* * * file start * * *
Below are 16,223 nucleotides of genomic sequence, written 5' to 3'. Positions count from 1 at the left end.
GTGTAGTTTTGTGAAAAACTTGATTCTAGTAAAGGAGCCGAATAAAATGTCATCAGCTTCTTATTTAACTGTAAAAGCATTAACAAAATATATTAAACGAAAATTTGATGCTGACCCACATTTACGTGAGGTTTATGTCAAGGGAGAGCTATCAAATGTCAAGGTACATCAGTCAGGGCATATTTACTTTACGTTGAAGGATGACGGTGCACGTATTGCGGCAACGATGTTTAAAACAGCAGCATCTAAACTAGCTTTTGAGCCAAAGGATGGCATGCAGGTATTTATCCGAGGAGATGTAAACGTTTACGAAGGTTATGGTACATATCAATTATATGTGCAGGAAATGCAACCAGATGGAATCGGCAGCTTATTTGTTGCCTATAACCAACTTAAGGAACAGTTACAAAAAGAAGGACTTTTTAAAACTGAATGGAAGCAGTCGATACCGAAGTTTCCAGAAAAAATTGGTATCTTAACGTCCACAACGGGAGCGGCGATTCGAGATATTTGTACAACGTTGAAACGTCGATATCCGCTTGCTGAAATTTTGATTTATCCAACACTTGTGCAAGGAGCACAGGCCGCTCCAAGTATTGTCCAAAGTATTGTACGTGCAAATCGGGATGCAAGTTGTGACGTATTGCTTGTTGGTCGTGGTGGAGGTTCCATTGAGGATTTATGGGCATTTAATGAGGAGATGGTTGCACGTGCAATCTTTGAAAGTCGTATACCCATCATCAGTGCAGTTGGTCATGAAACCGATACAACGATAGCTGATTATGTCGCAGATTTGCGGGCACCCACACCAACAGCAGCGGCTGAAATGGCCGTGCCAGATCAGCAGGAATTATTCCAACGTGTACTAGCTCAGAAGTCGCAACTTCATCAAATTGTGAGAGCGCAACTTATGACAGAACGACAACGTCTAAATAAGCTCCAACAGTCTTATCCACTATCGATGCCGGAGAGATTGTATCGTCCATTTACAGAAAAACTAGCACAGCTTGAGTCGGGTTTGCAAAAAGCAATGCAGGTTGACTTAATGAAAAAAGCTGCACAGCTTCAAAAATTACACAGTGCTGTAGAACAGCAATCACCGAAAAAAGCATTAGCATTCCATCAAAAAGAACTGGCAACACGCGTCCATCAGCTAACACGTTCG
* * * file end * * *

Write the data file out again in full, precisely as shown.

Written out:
Below are 16,223 nucleotides of genomic sequence, written 5' to 3'. Positions count from 1 at the left end.
GTGTAGTTTTGTGAAAAACTTGATTCTAGTAAAGGAGCCGAATAAAATGTCATCAGCTTCTTATTTAACTGTAAAAGCATTAACAAAATATATTAAACGAAAATTTGATGCTGACCCACATTTACGTGAGGTTTATGTCAAGGGAGAGCTATCAAATGTCAAGGTACATCAGTCAGGGCATATTTACTTTACGTTGAAGGATGACGGTGCACGTATTGCGGCAACGATGTTTAAAACAGCAGCATCTAAACTAGCTTTTGAGCCAAAGGATGGCATGCAGGTATTTATCCGAGGAGATGTAAACGTTTACGAAGGTTATGGTACATATCAATTATATGTGCAGGAAATGCAACCAGATGGAATCGGCAGCTTATTTGTTGCCTATAACCAACTTAAGGAACAGTTACAAAAAGAAGGACTTTTTAAAACTGAATGGAAGCAGTCGATACCGAAGTTTCCAGAAAAAATTGGTATCTTAACGTCCACAACGGGAGCGGCGATTCGAGATATTTGTACAACGTTGAAACGTCGATATCCGCTTGCTGAAATTTTGATTTATCCAACACTTGTGCAAGGAGCACAGGCCGCTCCAAGTATTGTCCAAAGTATTGTACGTGCAAATCGGGATGCAAGTTGTGACGTATTGCTTGTTGGTCGTGGTGGAGGTTCCATTGAGGATTTATGGGCATTTAATGAGGAGATGGTTGCACGTGCAATCTTTGAAAGTCGTATACCCATCATCAGTGCAGTTGGTCATGAAACCGATACAACGATAGCTGATTATGTCGCAGATTTGCGGGCACCCACACCAACAGCAGCGGCTGAAATGGCCGTGCCAGATCAGCAGGAATTATTCCAACGTGTACTAGCTCAGAAGTCGCAACTTCATCAAATTGTGAGAGCGCAACTTATGACAGAACGACAACGTCTAAATAAGCTCCAACAGTCTTATCCACTATCGATGCCGGAGAGATTGTATCGTCCATTTACAGAAAAACTAGCACAGCTTGAGTCGGGTTTGCAAAAAGCAATGCAGGTTGACTTAATGAAAAAAGCTGCACAGCTTCAAAAATTACACAGTGCTGTAGAACAGCAATCACCGAAAAAAGCATTAGCATTCCATCAAAAAGAACTGGCAACACGCGTCCATCAGCTAACACGTTCG